Thursday, December 18, 2008

Shipping Forecast

At first the shipping forecast put me to sleep because I heard it at 5am and because it mystified me. I thought about the character who comes back to his childhood home on the coast in Nova Scotia and becomes a reporter for the local paper. I need to figure out what the words mean. The literal and the metaphoric.

Gradually the mystery began to take shape. First, comes the wind--never far from our minds up here. The direction and the speed. Then visibility, including any obvious precipitation, and a barometric reading. An icon for those who go down to the sea in ships.

And the list goes right around the coast--it starts with names that I have not yet been able to register, but I join in on the chorus of "and Outer Hebrides". Every time I hear it I wonder why it is you never hear about the Inner Hebrides. Another mystery to explore.

Now that I know they are names, I have started trying to follow them around the coast. Some day--it may take several days, which will be fine, I want to go around the coast and see and tip my hat to all those names that have graced my dream time. Some I know are just lighthouses now run remotely by computer, but I can tip my hat to German Bight and maybe just maybe there is a plaque that says how it got its name or a wee museum cobbled together by the kind of person who wants us to remember some part of history--theirs and ours.

When I first came to Scotland as a tourist I was on a ferry between islands in the Orkneys. I met a young man going from Westray (I think) to Roussay to do some work on heavy equipment. I asked him if things were very different from island to island. It was my curiosity overflowing and meant as a conversational opener. He was silent for so long that I thought perhaps I had broken a conversational rule or he had not heard me. In time he replied, "Oh, island life is island life, isn't it?" It was one of those exchanges where I was meant to nod and shrug and thus bring the conversation to an amicable end, and so I did but at the same time I was left baffled. I had no idea what island life was like. I am sure he would have been as baffled as I was if I had said as casually, "Oh, life on the prairie is life on the prairie."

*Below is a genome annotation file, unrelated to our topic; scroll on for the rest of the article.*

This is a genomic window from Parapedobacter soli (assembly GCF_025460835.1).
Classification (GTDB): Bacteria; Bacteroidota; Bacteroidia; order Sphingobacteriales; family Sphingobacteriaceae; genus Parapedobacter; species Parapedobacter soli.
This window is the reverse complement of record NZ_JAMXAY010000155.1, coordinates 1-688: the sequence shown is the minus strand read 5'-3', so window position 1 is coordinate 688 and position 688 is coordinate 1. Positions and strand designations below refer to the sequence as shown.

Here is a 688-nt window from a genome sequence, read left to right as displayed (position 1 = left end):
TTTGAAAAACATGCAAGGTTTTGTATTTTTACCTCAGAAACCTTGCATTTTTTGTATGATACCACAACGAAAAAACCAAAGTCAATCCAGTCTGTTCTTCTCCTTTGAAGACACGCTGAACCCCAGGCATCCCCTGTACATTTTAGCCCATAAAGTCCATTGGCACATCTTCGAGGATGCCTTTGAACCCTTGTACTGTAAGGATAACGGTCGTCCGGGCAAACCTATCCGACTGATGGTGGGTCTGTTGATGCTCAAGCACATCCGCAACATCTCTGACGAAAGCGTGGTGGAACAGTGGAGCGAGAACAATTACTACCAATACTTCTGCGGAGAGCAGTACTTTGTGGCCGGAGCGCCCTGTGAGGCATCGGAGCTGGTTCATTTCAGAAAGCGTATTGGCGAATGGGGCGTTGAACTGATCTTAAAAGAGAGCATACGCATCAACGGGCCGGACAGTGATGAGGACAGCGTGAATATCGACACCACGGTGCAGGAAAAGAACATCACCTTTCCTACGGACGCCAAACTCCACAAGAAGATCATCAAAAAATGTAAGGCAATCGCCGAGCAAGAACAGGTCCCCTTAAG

And if this young man and I had had more conversational time we could have built together an understanding of a metaphoric island in which we all live. Like the shipping forecast, the ferry ride went by too quickly for that.

The revelation from today's early morning listen of the shipping forecast was the sudden but gentle and thorough awareness that I live on an island. Now those of you more tuned in to geography or the practical things of this world than I am--which would include almost everyone--would think that four years is a very long time to come to this conclusion. One look at a map would be enough for most people.

I have seen two episodes of the BBC coast program, which has taken me via television around the coast. I have sat on a committee to help create a coastal walk here in my own neighborhood. But until I have walked the coastal walk and tipped my hat to the lighthouses and read the plaques and seen the museums in all the abandoned lighthouse stations, my brain will still be shaped by the prairie oceans of my childhood. Sometimes as I fall back to sleep with the sound of the forecast in my head, I merge the images of Strathy Point lighthouse and the wind through the tall grass of the long flat lands of my childhood.

I am looking forward to a New Year with my book club. Of the dozens of books suggested for our selection, I opted to put my dibs in on only two--one about the shipping forecast--I don't know if it is fiction or non-fiction, I'll look forward to reading it and seeing what someone else makes of the forecast. And another one by a local author--set on and around Cromarty--one of the names I recognize from the shipping forecast.


At 2:31 PM, Anonymous ampiggy said...

One of the pleasures of reading the Orkneyinga Saga and Morris's [first] book is seeing and hearing in my mind (sort of) the names of the people and the places.

Speaking of places, I just visited the Maeshowe site and you can actually see images today--I'm happy about that. It's somewhat cloudy so I don't expect a dramatic square of sunlight, but I like seeing images instead of black. Lucky tourists are in the chamber now.

At 6:29 PM, Blogger landgirl said...

Today the weather is calm--after the storm--and we have had some sun, so I'm looking forward to checking out the web cam.

I could see a time when we went walking round the coast together checking out some of these places. Also I have a fisherman friend with a very practical bent (his wife is a poet) so maybe I can have him talk to me about the shipping forecast from a practical perspective.


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